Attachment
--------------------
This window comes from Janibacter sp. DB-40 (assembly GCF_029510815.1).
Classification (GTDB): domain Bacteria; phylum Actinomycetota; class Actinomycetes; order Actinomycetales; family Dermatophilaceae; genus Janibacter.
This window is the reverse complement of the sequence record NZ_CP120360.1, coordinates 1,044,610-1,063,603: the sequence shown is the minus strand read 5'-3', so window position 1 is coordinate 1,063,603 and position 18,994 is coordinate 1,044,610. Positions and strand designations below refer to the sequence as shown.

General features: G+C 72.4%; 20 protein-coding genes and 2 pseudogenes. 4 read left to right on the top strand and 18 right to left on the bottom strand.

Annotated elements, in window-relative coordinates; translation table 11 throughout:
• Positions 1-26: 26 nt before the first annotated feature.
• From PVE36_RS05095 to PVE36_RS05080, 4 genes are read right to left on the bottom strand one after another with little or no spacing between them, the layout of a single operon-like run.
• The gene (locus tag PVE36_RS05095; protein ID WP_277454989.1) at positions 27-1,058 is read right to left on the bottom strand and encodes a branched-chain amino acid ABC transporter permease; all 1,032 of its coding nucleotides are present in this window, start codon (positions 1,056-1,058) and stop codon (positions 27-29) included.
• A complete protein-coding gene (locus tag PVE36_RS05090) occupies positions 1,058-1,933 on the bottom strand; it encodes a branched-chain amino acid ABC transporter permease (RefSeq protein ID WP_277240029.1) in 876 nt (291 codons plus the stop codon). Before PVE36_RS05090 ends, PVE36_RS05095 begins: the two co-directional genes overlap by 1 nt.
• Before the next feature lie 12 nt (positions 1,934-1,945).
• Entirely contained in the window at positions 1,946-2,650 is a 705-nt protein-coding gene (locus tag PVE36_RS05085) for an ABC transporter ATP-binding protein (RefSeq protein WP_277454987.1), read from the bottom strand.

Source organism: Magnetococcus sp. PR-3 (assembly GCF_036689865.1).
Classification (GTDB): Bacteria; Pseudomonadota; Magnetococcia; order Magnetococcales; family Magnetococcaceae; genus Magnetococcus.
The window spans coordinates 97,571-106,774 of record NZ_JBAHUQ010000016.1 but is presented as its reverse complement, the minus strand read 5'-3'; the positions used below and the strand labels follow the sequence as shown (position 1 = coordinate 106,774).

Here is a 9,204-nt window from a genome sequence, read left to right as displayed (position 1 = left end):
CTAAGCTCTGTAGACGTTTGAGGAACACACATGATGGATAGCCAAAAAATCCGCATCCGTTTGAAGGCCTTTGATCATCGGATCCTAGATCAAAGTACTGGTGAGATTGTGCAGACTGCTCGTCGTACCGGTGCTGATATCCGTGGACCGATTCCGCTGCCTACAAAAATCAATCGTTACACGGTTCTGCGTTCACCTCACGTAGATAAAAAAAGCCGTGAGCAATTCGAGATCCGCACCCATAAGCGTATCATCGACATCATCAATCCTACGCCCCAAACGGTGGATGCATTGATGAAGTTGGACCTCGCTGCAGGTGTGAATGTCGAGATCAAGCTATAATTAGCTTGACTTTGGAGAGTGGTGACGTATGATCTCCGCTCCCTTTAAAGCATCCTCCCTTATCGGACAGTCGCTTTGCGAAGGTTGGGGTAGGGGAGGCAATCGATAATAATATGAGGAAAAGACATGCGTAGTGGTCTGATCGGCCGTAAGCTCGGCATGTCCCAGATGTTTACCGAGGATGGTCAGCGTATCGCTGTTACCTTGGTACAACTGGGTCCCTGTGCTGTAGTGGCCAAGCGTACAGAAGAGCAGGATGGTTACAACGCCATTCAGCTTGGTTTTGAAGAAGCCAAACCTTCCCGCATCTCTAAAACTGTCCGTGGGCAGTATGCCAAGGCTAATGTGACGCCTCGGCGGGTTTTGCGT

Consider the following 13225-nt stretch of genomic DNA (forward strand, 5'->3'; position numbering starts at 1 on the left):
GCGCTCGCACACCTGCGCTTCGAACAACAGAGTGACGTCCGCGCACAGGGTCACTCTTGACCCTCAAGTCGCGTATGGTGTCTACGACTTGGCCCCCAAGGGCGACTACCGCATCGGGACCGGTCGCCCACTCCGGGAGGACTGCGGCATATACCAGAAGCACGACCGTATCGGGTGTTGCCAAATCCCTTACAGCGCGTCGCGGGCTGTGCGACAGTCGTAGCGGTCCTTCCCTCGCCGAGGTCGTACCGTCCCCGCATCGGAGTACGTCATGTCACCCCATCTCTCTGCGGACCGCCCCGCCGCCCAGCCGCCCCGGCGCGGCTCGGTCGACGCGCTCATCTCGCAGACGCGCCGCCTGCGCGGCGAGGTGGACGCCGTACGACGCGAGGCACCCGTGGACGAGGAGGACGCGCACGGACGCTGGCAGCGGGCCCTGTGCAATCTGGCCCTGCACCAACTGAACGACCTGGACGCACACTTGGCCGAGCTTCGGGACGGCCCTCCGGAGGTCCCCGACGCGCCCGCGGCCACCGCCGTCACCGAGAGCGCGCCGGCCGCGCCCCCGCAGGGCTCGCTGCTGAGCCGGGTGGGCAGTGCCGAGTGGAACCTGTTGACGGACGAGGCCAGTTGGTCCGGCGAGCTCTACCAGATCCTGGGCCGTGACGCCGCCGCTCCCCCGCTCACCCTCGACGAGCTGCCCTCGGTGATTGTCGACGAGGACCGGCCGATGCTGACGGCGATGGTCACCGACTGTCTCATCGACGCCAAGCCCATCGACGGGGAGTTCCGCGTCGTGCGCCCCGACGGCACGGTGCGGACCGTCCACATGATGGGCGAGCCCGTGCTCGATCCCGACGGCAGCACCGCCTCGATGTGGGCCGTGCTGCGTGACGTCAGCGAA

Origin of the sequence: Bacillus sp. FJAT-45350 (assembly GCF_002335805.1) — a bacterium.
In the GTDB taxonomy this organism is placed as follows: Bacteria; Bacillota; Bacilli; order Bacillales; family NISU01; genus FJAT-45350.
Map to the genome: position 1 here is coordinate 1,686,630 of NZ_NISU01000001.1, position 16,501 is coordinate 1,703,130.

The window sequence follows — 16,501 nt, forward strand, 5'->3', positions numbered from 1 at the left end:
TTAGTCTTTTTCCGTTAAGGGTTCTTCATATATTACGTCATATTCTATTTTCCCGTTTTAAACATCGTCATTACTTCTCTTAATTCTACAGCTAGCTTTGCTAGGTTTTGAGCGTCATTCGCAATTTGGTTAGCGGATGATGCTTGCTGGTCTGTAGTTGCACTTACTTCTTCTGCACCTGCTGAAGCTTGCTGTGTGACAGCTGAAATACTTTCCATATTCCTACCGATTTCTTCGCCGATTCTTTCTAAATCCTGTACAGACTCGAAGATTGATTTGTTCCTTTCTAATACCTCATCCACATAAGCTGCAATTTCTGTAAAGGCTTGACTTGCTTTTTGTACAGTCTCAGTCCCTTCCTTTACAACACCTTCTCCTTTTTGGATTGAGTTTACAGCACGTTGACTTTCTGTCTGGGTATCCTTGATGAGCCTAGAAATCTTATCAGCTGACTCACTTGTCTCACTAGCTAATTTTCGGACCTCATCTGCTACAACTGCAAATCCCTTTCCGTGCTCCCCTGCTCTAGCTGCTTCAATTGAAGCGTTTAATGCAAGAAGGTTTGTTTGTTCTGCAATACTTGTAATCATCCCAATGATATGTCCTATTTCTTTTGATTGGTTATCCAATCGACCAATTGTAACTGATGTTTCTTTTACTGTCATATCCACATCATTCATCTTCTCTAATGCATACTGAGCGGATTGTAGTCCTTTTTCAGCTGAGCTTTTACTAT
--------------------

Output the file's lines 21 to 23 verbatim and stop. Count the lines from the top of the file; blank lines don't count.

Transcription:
Map to the genome: position 1 here is coordinate 1,686,630 of NZ_NISU01000001.1, position 16,501 is coordinate 1,703,130.

The window sequence follows — 16,501 nt, forward strand, 5'->3', positions numbered from 1 at the left end:
TTAGTCTTTTTCCGTTAAGGGTTCTTCATATATTACGTCATATTCTATTTTCCCGTTTTAAACATCGTCATTACTTCTCTTAATTCTACAGCTAGCTTTGCTAGGTTTTGAGCGTCATTCGCAATTTGGTTAGCGGATGATGCTTGCTGGTCTGTAGTTGCACTTACTTCTTCTGCACCTGCTGAAGCTTGCTGTGTGACAGCTGAAATACTTTCCATATTCCTACCGATTTCTTCGCCGATTCTTTCTAAATCCTGTACAGACTCGAAGATTGATTTGTTCCTTTCTAATACCTCATCCACATAAGCTGCAATTTCTGTAAAGGCTTGACTTGCTTTTTGTACAGTCTCAGTCCCTTCCTTTACAACACCTTCTCCTTTTTGGATTGAGTTTACAGCACGTTGACTTTCTGTCTGGGTATCCTTGATGAGCCTAGAAATCTTATCAGCTGACTCACTTGTCTCACTAGCTAATTTTCGGACCTCATCTGCTACAACTGCAAATCCCTTTCCGTGCTCCCCTGCTCTAGCTGCTTCAATTGAAGCGTTTAATGCAAGAAGGTTTGTTTGTTCTGCAATACTTGTAATCATCCCAATGATATGTCCTATTTCTTTTGATTGGTTATCCAATCGACCAATTGTAACTGATGTTTCTTTTACTGTCATATCCACATCATTCATCTTCTCTAATGCATACTGAGCGGATTGTAGTCCTTTTTCAGCTGAGCTTTTACTAT